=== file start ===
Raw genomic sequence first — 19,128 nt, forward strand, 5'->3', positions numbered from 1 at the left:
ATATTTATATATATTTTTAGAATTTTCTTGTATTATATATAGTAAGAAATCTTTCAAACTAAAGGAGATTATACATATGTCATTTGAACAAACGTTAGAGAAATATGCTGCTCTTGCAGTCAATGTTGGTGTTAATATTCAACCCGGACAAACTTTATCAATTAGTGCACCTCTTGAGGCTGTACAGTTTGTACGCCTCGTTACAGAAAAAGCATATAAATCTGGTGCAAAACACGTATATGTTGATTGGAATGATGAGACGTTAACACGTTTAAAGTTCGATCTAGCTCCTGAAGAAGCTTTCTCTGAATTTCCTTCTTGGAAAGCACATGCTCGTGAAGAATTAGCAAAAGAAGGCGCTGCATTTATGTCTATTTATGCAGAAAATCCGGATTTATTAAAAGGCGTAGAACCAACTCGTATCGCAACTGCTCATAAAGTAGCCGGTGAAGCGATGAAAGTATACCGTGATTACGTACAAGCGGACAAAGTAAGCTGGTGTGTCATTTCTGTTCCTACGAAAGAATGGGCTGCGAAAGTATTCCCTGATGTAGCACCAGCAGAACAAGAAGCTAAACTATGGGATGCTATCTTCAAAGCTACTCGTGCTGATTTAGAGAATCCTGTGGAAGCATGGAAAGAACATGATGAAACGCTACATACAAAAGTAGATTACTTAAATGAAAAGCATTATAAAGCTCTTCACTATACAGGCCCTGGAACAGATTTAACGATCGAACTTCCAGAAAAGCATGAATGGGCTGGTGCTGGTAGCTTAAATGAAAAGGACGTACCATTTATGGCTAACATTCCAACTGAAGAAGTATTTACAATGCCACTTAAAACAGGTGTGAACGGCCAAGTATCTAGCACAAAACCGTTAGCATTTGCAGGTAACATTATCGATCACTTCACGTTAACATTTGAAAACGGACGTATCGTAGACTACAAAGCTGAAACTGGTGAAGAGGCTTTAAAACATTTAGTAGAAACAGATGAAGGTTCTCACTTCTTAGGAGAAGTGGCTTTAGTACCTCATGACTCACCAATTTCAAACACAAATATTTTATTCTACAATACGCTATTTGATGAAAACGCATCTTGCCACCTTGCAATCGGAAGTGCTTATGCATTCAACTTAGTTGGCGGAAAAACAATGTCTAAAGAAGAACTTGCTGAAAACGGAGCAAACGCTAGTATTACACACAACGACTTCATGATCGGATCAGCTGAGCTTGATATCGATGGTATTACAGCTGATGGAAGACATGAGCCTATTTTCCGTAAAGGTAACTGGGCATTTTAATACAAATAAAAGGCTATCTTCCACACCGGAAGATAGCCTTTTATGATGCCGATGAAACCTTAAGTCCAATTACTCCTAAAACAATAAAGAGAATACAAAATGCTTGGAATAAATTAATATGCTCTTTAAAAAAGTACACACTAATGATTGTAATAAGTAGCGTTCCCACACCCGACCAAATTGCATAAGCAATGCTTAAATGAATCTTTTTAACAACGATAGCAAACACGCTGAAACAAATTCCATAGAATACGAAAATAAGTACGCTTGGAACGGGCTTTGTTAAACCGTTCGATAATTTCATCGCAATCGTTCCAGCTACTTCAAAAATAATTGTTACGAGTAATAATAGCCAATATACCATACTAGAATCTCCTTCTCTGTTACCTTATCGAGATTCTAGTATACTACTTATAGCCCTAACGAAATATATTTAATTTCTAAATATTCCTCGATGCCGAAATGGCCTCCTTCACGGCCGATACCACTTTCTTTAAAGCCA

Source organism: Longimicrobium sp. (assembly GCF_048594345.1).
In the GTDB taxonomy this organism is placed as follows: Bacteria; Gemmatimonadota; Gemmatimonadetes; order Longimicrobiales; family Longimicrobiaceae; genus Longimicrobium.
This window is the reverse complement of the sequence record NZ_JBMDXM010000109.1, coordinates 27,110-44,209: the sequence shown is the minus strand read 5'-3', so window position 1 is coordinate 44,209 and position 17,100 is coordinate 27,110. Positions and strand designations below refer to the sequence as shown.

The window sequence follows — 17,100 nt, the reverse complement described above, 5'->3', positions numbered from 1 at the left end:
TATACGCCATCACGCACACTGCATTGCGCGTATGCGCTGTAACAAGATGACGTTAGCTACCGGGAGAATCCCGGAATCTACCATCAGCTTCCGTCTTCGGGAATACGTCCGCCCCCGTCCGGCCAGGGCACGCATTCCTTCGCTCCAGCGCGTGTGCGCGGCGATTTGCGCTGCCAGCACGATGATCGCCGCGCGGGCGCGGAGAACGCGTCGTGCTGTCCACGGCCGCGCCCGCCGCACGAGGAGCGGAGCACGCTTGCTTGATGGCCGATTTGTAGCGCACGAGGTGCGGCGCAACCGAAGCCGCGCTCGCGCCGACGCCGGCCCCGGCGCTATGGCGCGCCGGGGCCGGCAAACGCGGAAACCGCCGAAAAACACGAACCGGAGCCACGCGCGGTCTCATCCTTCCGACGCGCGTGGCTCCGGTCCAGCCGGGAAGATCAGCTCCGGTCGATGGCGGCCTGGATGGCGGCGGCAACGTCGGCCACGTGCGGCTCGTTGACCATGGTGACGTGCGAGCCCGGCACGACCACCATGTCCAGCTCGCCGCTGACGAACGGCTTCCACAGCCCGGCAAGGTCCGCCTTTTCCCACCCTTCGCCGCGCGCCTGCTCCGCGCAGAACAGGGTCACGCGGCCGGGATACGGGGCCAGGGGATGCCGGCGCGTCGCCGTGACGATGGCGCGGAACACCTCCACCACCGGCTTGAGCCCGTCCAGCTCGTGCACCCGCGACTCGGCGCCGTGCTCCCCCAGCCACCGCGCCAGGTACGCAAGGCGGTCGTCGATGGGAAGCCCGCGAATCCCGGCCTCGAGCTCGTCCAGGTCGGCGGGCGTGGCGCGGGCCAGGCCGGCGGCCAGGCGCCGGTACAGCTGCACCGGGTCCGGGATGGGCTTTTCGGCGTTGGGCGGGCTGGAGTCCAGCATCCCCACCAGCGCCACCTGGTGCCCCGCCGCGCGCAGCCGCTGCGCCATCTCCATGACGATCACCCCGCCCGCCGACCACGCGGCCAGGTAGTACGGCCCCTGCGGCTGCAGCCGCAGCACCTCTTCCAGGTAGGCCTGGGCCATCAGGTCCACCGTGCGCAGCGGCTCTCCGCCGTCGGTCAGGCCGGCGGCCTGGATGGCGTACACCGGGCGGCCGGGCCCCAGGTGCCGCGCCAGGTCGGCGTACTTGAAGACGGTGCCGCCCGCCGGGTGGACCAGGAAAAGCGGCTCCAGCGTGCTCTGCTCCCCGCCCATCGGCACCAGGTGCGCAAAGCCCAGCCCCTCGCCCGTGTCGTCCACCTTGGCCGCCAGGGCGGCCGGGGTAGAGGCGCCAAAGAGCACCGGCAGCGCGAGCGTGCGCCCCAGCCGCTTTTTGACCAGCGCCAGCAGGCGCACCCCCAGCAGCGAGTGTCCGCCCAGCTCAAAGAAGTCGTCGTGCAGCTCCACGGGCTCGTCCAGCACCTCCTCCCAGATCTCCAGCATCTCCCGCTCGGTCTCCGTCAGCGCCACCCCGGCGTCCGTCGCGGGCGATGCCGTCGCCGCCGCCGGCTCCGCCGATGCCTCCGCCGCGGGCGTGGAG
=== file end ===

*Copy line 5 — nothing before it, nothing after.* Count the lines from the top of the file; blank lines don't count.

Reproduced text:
This window is the reverse complement of the sequence record NZ_JBMDXM010000109.1, coordinates 27,110-44,209: the sequence shown is the minus strand read 5'-3', so window position 1 is coordinate 44,209 and position 17,100 is coordinate 27,110. Positions and strand designations below refer to the sequence as shown.